How Riverside’s parent navel orange tree became public in 1902 – San Bernardino Sun

Exactly 120 years ago, on April 24, 1902, George F. Seger, a Canadian-born real estate agent who also served as the city of Riverside’s superintendent of streets, spent several hours removing soil from around one of the two parent navel orange trees on the old Tibbets estate.

Throughout the day, he bundled the massive root ball into a 5-foot in diameter burlap bundle, and carefully moved the tree from its home of 30 years on Central Avenue between Brockton and Palm, to its new home at the head of Magnolia Avenue.

“It was no small undertaking and it took until nearly midnight to complete the job” remarked the Riverside Daily Press the next day.

What prompted the move?

Eliza Tibbets, who received the two trees about 30 years before, died in 1898. Luther, her husband, was involved in a lawsuit in which he lost his property and spent his last couple of years as a ward of the state, living at the Riverside County hospital until his death in 1900. The person who bought the Tibbets’ property, Lewis Jacobs, died in 1900, and the property went to a trustee named O. Newberg. Concern started to arise about the fate of the trees, and Newberg offered the trees to the city if they would remove them.

On April 10, 1901, the city accepted the offer.

At that point, discussion moved to what should happen to the trees. Suggestions included moving one to a site on 8th Street and Sedgewick, and also moving it to the head of Victoria Avenue. However, members of the Riverside Women’s Club and the Riverside Socorro Club (another women’s organization) suggested that Samuel Evans donate land at the corner of Magnolia and Arlington for a small park to hold the tree. They offered to raise money to improve the park.

“If this can be secured, … in the exact center the tree will be placed and around it low flowers (will be planted) which will make it conspicuous and add materially to the entrance of the avenue,” reported the Daily Press.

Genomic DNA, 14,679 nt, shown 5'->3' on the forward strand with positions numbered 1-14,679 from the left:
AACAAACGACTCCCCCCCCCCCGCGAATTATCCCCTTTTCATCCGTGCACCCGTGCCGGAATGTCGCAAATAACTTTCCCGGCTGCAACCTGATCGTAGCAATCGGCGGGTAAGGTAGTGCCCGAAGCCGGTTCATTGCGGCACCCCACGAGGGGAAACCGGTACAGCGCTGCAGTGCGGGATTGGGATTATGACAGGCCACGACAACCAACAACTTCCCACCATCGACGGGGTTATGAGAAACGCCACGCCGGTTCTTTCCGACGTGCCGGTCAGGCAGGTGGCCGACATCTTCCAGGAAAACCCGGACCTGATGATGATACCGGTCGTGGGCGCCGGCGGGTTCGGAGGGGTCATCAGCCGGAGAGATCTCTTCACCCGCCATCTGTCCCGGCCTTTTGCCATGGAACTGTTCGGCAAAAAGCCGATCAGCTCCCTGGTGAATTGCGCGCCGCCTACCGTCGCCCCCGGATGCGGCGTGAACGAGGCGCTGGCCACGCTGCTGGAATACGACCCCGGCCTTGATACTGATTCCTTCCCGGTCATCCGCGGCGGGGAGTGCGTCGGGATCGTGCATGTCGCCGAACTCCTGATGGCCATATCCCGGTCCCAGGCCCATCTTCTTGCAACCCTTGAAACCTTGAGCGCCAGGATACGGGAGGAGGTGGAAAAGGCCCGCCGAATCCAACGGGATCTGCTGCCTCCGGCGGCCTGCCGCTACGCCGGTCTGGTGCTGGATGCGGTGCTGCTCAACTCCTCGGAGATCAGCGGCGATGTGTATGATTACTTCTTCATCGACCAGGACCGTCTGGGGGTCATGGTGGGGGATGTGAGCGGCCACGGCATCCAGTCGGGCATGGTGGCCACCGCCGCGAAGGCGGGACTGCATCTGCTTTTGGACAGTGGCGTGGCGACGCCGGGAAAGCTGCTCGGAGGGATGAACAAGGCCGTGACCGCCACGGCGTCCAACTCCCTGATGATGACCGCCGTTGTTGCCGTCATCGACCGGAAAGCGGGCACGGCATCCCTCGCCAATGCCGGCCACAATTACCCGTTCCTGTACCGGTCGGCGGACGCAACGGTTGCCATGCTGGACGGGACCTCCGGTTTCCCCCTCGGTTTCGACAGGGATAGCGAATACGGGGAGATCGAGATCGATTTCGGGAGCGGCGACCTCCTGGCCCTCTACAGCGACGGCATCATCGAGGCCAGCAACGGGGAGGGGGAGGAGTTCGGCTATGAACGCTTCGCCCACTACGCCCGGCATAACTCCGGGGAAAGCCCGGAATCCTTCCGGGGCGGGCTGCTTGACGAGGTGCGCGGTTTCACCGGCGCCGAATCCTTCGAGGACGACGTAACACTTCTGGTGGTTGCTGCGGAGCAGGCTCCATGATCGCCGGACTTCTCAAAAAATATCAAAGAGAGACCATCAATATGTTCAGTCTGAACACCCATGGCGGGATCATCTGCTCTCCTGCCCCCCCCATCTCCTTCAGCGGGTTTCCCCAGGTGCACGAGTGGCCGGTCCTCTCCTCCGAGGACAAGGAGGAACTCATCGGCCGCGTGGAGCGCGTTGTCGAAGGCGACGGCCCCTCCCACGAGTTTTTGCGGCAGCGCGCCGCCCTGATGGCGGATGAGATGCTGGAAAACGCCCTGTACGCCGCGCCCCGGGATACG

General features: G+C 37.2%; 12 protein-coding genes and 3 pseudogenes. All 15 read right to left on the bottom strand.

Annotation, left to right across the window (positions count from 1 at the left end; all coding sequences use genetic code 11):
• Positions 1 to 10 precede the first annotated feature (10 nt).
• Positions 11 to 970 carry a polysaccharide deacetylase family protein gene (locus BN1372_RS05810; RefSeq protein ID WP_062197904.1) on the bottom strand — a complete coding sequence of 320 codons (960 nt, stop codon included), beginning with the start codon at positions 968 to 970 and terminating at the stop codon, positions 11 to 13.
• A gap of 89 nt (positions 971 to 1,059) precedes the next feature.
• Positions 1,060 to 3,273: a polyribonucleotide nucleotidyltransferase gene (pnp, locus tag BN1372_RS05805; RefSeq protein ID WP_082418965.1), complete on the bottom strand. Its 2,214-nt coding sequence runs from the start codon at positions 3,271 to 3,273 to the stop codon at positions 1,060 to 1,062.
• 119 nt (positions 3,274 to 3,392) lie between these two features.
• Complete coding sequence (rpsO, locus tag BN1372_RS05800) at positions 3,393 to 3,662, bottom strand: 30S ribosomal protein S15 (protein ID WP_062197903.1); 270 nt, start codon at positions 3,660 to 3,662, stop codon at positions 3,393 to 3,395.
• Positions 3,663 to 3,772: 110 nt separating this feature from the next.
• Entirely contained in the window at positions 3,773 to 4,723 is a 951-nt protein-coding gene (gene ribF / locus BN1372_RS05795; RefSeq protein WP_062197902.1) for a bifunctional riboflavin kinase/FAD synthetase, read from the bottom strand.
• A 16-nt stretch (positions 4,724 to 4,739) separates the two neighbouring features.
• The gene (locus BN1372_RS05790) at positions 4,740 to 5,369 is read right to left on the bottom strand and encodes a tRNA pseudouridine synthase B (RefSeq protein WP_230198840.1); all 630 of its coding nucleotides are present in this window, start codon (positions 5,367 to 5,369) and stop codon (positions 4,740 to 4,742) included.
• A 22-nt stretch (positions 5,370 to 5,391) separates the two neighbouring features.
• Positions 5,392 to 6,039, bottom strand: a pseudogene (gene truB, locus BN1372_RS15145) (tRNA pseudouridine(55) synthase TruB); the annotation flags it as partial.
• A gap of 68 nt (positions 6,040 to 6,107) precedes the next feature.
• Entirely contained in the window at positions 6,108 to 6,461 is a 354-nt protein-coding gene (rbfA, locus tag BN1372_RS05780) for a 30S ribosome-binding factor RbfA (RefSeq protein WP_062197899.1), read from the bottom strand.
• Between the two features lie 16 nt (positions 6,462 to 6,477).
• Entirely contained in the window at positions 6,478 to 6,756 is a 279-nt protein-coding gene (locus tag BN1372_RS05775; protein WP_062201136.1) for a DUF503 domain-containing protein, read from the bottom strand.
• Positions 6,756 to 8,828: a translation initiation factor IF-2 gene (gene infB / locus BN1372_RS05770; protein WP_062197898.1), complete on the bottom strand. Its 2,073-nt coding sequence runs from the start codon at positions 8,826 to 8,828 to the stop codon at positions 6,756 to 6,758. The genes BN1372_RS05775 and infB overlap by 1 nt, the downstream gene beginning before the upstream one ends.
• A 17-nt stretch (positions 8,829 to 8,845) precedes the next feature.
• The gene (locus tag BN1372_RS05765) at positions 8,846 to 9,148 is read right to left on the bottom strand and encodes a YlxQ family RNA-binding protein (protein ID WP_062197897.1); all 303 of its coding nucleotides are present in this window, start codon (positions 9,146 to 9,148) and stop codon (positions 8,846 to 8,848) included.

Magnolia Avenue started at Arlington Avenue at this time and headed southwest. It wasn’t until 1913 that the section between Arlington and downtown opened.

The matter of moving the tree was settled in December 1901, when Samuel Evans agreed to set aside the small triangle of land. It took a few months to prepare everything, but by April of the next year, 120 years ago, the city’s parent navel orange tree was in a new site at the head of Magnolia Avenue.

Improvements did not end with the planting of the tree. Within a month, George Seger reported that people were stealing leaves from the tree. A fence was soon put up to protect the tree.

The other tree, as we’ve written about before, was planted in the courtyard of the Mission Inn.  However, the city’s tree has a Mission Inn tie. Seger, the man who transplanted it, was married to Sarah Jane Hardenberg, who was Frank Miller’s sister-in-law.

If you have an idea for a future Back in the Day column about a local historic person, place or event, contact Steve Lech and Kim Jarrell Johnson at

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